Saturday, July 17, 2010


High tide

The beach outside the hotel

Its amazing how fast the time flies here. Even though it seems like I might not have a busy day, things are always coming up to do here. Someone is almost always making a trip into one of the bigger cities and anyone can catch a ride. What I have started to realize is what you planned yesterday never quite turns out the same for today.

Originally the plan was to go to Manta with Andrea on her day off...Miercoles (Wednesday). Well, it turned out Andrea's daughter was sick so instead of taking the bus, Dwight our neighbor picked me up and then our driver George (pronounced Hor-hey) picked up Henry on of the managers at the hotel and then we went to San Jaciento to pick up Andrea and her baby Amy (she is 4). So needless to say it was a full house with a sick baby going over the bumpy roads about an hour into Manta.

Manta is the capital city of the Manabi county, which is located on the east coast of Ecuador. It is very busy with lots of stores, a big mall and the market. Let me explain to you the road system here in Ecuador; you close your eyes when you ride in the car! Haha...its amazing how few of accidents there are, the people here really know the roads. Even the buses just weave in and out of traffic passing cars on a one lane road curving around a mountain. So I have learned if I am on the bus to shut the curtains and if I am in the car to say a little prayer and shut my eyes!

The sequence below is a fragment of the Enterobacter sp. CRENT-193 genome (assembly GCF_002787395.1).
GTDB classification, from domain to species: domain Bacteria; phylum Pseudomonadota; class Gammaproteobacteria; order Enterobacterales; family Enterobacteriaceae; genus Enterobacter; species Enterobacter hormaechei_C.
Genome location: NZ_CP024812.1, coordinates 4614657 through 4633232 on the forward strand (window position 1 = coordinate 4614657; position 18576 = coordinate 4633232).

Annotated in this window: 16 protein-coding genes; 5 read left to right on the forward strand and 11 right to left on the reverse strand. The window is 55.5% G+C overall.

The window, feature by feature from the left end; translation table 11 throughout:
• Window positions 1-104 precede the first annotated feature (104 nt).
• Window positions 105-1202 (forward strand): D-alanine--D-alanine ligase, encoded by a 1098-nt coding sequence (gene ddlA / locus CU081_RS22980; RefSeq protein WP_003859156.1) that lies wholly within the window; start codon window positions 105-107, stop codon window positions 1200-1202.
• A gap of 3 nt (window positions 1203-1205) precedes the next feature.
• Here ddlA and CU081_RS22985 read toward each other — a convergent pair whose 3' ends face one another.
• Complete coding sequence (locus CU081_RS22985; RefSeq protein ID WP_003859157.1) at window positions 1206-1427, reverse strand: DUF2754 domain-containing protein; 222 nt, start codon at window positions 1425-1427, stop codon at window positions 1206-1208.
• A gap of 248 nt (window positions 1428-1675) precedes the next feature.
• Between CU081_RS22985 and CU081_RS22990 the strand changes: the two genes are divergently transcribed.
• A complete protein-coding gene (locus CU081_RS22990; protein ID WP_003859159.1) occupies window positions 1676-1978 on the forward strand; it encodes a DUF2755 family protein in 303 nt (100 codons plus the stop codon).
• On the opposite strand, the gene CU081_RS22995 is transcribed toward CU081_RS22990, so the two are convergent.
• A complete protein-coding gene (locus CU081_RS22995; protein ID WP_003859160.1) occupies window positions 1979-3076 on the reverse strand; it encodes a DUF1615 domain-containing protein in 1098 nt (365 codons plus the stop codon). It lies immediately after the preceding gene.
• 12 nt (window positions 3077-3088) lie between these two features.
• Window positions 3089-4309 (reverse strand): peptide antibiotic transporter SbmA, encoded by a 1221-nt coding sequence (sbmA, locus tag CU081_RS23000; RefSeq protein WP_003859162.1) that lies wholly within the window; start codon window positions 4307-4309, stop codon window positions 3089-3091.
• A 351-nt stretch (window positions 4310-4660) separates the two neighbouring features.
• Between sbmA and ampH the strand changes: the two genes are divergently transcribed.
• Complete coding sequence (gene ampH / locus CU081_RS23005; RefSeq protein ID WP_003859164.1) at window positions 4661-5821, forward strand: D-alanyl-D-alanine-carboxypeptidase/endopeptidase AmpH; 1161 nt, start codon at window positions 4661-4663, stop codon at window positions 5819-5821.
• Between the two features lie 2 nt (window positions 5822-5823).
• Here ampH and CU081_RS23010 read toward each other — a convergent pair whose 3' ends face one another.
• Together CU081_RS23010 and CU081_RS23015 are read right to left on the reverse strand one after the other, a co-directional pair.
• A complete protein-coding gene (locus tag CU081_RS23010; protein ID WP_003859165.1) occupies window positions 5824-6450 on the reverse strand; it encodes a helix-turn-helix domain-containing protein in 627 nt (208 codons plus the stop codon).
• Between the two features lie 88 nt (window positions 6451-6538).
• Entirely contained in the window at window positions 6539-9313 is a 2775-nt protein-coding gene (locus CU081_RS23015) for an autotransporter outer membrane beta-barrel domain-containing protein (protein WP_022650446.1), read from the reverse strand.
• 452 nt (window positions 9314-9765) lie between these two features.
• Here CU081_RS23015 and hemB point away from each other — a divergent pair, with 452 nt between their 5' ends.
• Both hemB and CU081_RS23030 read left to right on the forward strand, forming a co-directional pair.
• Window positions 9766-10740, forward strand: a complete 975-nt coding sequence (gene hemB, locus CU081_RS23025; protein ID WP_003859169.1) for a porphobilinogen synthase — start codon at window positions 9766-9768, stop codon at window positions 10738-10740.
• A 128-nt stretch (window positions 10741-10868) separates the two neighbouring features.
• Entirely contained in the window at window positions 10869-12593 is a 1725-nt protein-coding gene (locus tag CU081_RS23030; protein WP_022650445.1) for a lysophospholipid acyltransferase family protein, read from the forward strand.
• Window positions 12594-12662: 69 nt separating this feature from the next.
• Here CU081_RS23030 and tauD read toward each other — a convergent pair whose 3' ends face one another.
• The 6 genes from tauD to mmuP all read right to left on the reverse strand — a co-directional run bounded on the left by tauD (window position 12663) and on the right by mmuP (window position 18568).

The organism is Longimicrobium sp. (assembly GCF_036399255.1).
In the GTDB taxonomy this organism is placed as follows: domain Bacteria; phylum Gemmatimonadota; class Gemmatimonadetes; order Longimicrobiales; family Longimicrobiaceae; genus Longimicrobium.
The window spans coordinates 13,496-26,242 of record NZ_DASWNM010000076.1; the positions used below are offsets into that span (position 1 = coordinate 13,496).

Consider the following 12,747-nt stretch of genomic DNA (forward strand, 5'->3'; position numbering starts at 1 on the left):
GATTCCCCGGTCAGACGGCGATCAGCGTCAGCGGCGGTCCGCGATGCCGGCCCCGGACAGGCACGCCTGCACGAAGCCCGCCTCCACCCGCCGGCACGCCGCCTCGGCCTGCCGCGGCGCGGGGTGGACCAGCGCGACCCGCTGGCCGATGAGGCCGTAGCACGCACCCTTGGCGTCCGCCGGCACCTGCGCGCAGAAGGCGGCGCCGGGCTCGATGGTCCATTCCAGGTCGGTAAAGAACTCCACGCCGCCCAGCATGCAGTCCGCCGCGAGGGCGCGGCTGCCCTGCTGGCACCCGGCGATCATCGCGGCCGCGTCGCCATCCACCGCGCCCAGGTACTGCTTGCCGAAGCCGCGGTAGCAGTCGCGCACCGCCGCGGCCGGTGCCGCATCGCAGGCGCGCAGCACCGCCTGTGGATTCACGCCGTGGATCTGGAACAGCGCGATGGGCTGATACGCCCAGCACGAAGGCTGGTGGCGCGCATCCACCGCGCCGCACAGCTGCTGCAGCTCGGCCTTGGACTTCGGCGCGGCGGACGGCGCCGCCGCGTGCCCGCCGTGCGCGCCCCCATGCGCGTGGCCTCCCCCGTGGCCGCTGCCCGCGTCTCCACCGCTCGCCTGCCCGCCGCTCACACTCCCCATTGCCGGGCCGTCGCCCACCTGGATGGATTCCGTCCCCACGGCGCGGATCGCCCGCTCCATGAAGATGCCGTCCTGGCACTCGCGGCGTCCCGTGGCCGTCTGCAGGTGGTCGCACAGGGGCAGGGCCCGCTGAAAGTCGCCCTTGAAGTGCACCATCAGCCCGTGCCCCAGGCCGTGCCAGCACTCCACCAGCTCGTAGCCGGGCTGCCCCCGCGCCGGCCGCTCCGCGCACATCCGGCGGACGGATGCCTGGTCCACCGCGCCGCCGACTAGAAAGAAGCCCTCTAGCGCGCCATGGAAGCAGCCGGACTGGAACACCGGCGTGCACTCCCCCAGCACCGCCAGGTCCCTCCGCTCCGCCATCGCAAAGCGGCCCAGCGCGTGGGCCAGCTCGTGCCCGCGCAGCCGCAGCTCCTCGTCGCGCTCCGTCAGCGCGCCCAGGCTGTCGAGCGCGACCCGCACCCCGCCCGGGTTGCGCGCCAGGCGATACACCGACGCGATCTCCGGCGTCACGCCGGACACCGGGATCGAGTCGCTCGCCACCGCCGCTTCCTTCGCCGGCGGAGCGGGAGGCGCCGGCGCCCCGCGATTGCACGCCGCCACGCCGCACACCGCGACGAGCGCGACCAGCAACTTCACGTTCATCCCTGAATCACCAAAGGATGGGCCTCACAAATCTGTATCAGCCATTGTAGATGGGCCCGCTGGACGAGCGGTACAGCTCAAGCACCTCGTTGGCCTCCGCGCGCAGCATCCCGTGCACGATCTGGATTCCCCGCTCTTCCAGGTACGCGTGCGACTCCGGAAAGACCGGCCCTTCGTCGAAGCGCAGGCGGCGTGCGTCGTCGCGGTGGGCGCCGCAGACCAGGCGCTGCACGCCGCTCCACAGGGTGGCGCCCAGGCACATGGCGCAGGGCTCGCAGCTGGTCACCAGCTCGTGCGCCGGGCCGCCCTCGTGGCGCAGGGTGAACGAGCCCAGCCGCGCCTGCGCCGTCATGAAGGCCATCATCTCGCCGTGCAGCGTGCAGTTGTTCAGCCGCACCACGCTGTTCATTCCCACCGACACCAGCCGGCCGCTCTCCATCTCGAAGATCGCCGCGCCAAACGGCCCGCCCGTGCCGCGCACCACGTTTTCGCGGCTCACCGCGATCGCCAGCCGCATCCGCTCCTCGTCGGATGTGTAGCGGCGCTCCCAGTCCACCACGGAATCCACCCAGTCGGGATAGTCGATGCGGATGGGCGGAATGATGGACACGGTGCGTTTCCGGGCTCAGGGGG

After we dropped Andrea and Amy off at the doctor, Dwight, Henry and I had to run some errands. First stop was the mall...Did you know KFC is the most popular fast food restaurant here? I bought a few long sleeve shirts for the night time here. It has been unusually cool at night for this season. Since Ecuador (means equator in Spanish) is located right by the equator, the seasons are reversed. They still call it summer and winter like we do, however their summer is the cooler months and winter is their hot, sunny months! Its kinda hard to get use to, but either way its their "winter" now and its been in the 70's. Just beautiful. Perfect!

So our second stop was to visit Dwights lawyer in a really tall building downtown. On the way there we passed by all these vendors and one was holding up the cutest puppies! They looked like teddy bears, they were so fluffy. I pointed them out to Dwight and then we went to the lawyer. On the way out Dwight was like lets find those puppies. Long story short, we found them and after 20 minutes of me using what little Spanish I knew, bartered with them and got BOTH puppies for the price of one! Go me! And that's how I ended up with this cute little Tequila. (For those of you who know I already have the cutest puppy on earth named Tucker- no Tequila has NOT taken his place :) Thanks mom for babysitting him while I am gone!)

Matty and Tequila

By then we picked Andrea back up and she had asked me to go to a funeral with her. One of her friends father had passed away a few days earlier and I told her I would go. The funeral started at 2 and it was 4 by the time she got out of the doctors. She said lets go, its probably still going on. Now I have been to maybe two funerals in my life and had no idea what a Latin American funeral was going to be like. Turns out we missed the funeral, but we drove through the Cementery looking for her friend.